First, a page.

• TIPS 1Y breakeven inflation at 2.46% (down -21.8bp); 2Y at 2.96% (up 10.6bp); 5Y at 2.87% (up 6.4bp); 10Y at 2.59% (up 2.9bp); 30Y at 2.38% (up 0.4bp)
  • US 5-Year TIPS Real Yield: +7.5 bp at 0.4580%; 10-Year TIPS Real Yield: +2.6 bp at 0.4530%; 30-Year TIPS Real Yield: -3.0 bp at 0.8630%


Notable US data releases over the past week | Sources: phipost.com, Refinitiv data

US Treasury Curve Spreads | Sources: ϕpost, Refinitiv dataUS CPI 6-Month 5Y forward - spot | Sources: ϕpost, Refinitiv data


  • The market focus next week will be on the August employment report (on Friday), ISM manufacturing (Thursday), Conference Board consumer confidence (Tuesday), and on scheduled remarks from several FOMC voting members

Consensus expectations for US data releases next week | Sources: phipost.com, Refinitiv data


  • Monday 2:15PM: Vice Chair Brainard will deliver pre-recorded remarks at a FedNow workshop in Chicago
  • Tuesday 8:00AM: Richmond Fed President Barkin will discuss the economic outlook during an event hosted by the Huntington Regional Chamber of Commerce at St Mary's Conference Center in Huntington, West Virginia
  • Tuesday 11:00AM: NY Fed President Williams will answer questions about the US economic outlook and the steps the central bank has taken to address inflation in online interview with the Wall St. Journal.
  • Wednesday 8:00AM: Cleveland Fed President Mester will discuss the outlook for the economy and monetary policy at a breakfast hosted by the Dayton Area Chamber of Commerce.
  • Wednesday 6:30PM: Atlanta Fed President Bostic will give remarks and speak in a moderated conversation at the Georgia Fintech Academy about the role of fintech in promoting financial inclusion.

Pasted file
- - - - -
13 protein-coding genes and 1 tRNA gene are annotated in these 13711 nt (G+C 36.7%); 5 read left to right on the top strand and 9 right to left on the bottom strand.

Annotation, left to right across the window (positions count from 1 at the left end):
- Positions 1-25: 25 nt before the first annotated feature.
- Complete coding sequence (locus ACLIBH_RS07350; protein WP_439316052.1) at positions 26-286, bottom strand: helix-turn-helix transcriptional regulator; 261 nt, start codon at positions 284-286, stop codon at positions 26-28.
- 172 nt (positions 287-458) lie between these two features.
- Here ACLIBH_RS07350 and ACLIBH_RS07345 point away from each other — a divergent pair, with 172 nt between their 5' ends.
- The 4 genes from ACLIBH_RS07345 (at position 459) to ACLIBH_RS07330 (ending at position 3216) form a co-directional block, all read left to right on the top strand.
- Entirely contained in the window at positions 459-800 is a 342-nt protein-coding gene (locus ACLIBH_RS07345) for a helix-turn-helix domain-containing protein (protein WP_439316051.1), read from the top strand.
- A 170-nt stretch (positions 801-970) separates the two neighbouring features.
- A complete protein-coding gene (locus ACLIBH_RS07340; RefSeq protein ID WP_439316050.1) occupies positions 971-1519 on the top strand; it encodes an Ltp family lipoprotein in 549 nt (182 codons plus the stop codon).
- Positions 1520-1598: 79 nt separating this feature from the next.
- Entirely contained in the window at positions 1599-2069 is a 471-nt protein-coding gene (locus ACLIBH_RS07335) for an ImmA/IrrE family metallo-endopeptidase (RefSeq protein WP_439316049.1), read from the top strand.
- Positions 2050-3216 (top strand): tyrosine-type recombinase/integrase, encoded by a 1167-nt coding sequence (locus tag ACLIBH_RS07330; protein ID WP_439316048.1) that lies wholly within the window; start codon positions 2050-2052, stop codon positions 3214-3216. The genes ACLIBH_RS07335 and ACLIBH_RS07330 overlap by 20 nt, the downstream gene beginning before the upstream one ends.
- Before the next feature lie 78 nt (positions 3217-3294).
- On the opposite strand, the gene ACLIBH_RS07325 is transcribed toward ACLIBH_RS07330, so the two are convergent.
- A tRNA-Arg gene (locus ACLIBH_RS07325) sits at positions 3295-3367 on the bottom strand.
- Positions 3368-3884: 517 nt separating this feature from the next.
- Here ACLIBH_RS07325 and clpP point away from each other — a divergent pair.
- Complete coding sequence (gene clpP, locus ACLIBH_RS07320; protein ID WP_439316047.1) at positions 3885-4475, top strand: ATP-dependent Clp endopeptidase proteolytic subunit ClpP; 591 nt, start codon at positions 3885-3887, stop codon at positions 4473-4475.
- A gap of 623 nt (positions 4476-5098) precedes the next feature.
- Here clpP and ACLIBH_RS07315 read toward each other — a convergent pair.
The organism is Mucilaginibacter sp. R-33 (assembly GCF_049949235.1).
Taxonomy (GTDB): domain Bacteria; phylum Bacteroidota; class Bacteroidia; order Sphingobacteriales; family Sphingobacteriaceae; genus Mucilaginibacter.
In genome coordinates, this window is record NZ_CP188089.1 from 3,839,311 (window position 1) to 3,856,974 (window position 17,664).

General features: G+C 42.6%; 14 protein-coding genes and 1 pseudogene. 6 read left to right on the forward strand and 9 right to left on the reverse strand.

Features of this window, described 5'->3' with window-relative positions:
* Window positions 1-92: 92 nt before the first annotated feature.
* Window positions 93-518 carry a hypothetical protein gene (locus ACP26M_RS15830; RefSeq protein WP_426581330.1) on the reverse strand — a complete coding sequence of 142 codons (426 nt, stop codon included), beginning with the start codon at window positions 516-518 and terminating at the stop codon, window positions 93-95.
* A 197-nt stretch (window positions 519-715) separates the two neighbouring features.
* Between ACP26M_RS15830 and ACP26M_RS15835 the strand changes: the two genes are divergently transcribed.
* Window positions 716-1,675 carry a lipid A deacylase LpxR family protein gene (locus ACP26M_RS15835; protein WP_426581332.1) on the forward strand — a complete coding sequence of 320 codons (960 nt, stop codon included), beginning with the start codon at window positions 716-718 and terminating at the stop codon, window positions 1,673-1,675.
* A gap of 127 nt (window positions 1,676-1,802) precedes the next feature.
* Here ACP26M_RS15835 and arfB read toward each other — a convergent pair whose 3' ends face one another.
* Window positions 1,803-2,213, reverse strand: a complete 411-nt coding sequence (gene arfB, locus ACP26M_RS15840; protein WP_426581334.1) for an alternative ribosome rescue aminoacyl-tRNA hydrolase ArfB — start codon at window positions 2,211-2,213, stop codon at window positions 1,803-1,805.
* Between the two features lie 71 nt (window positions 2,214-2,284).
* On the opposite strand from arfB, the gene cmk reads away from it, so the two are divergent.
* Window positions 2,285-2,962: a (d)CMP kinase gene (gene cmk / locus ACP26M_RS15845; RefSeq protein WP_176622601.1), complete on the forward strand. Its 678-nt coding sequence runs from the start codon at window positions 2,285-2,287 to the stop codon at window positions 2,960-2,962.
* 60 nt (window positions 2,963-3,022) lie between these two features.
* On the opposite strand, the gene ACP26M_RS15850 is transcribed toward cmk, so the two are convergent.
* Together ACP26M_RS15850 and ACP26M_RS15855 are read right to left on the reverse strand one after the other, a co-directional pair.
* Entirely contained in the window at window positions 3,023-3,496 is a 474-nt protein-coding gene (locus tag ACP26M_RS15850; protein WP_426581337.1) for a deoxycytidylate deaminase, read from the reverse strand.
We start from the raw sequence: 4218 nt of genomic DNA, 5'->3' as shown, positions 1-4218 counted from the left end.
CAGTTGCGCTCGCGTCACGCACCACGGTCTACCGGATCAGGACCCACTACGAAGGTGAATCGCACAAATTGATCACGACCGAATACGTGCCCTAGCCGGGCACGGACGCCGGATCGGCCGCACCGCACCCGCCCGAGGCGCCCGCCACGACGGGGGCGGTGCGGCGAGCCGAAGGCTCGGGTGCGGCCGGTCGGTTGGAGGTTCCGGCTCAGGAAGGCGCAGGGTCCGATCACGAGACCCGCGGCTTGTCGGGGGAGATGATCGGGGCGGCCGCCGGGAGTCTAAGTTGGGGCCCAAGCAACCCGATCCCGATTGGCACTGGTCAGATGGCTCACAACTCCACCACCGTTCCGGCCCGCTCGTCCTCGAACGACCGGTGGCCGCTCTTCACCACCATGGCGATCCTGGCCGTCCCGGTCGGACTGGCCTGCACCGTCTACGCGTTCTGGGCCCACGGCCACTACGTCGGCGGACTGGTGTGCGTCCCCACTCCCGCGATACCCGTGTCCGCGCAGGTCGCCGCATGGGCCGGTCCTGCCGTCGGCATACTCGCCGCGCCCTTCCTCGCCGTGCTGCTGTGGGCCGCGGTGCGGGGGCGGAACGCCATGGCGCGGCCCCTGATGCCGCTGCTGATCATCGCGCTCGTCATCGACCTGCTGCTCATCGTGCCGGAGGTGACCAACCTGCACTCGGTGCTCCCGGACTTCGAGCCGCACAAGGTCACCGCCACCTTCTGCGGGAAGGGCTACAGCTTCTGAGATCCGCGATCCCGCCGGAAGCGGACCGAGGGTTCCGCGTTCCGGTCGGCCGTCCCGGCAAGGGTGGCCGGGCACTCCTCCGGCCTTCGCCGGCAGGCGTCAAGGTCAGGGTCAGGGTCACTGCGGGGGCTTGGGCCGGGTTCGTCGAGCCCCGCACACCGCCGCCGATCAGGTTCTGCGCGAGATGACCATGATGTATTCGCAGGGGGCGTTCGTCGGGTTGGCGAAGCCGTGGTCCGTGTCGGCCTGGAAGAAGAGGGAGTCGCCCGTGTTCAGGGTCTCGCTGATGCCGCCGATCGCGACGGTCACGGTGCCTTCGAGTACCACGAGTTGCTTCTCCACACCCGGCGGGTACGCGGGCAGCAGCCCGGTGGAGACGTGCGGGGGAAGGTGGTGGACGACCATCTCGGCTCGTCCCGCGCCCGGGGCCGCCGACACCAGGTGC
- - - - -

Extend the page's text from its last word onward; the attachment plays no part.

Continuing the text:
• Thursday 3:30PM: Atlanta Fed President Bostic will give a presentation to students at a Georgia Fintech Academy event


  • Fed Funds futures now price in 65.4bp of Fed hikes by the end of September 2022, 109.6bp (4.4 x 25bp hikes) by the end of November 2022, and 5.2 hikes by the end of December 2022
  • 3-month Eurodollar futures (EDZ) spreads price in 34.5 bp of rate cuts in 2023 (equivalent to 1.4 x 25 bp cuts), up 4.5 bp today, and 47.5 bp of cuts in 2024 (equivalent to 1.9 x 25 bp cuts)
3-Month USD SOFR OIS Forward Rates | Sources: ϕpost, Refinitiv data Changes In 3-Month USD OIS Forward Rates | Sources: ϕpost, Refinitiv data


  • TIPS 1Y breakeven inflation at 2.46% (down -16.9bp); 2Y at 2.96% (down -13.7bp); 5Y at 2.87% (down -4.9bp); 10Y at 2.59% (down -3.1bp); 30Y at 2.38% (down -1.8bp)
  • 6-month spot US CPI swap down -6.4 bp to 3.372%, with a steepening of the forward curve
  • US Real Rates: 5Y at 0.4580%, +9.7 bp today; 10Y at 0.4530%, +2.8 bp today; 30Y at 0.8630%, -3.4 bp today
US CPI 6-month Swap Forward Curve | Sources: ϕpost, Refinitiv data US TIPS Real Yields | Sources: ϕpost, Refinitiv data


  • USD swap rate implied volatility (USD 1 Month by 1 Year ATM Swaption) down -6.9 vols at 126.1 normals
  • 3-Month LIBOR-OIS spread up 2.3 bp at 10.8 bp (18-months range: -6.0 to 39.3 bp)
US Rates Volatility | Sources: ϕpost, Refinitiv data3M USD LIBOR-OIS Spot Spread | Sources: ϕpost, Refinitiv data


  • Germany 5Y: 1.177% (up 8.0 bp); the German 1Y-10Y curve is 2.5 bp flatter at 68.7bp (YTD change: -42.9 bp)
  • Japan 5Y: 0.014% (down -0.8 bp); the Japanese 1Y-10Y curve is 1.1 bp flatter at 35.3bp (YTD change: -15.8 bp)
  • China 5Y: 2.442% (up 0.8 bp); the Chinese 1Y-10Y curve is 1.6 bp flatter at 88.1bp (YTD change: -50.1 bp)
  • Switzerland 5Y: 0.699% (up 8.5 bp); the Swiss 1Y-10Y curve is 10.1 bp flatter at -0.5bp (YTD change: -56.5 bp)
US vs Germany 1Y Spot CPI Swap | Sources: ϕpost, Refinitiv dataUS 5Y Sovereign Rates Differentials | Sources: ϕpost, Refinitiv data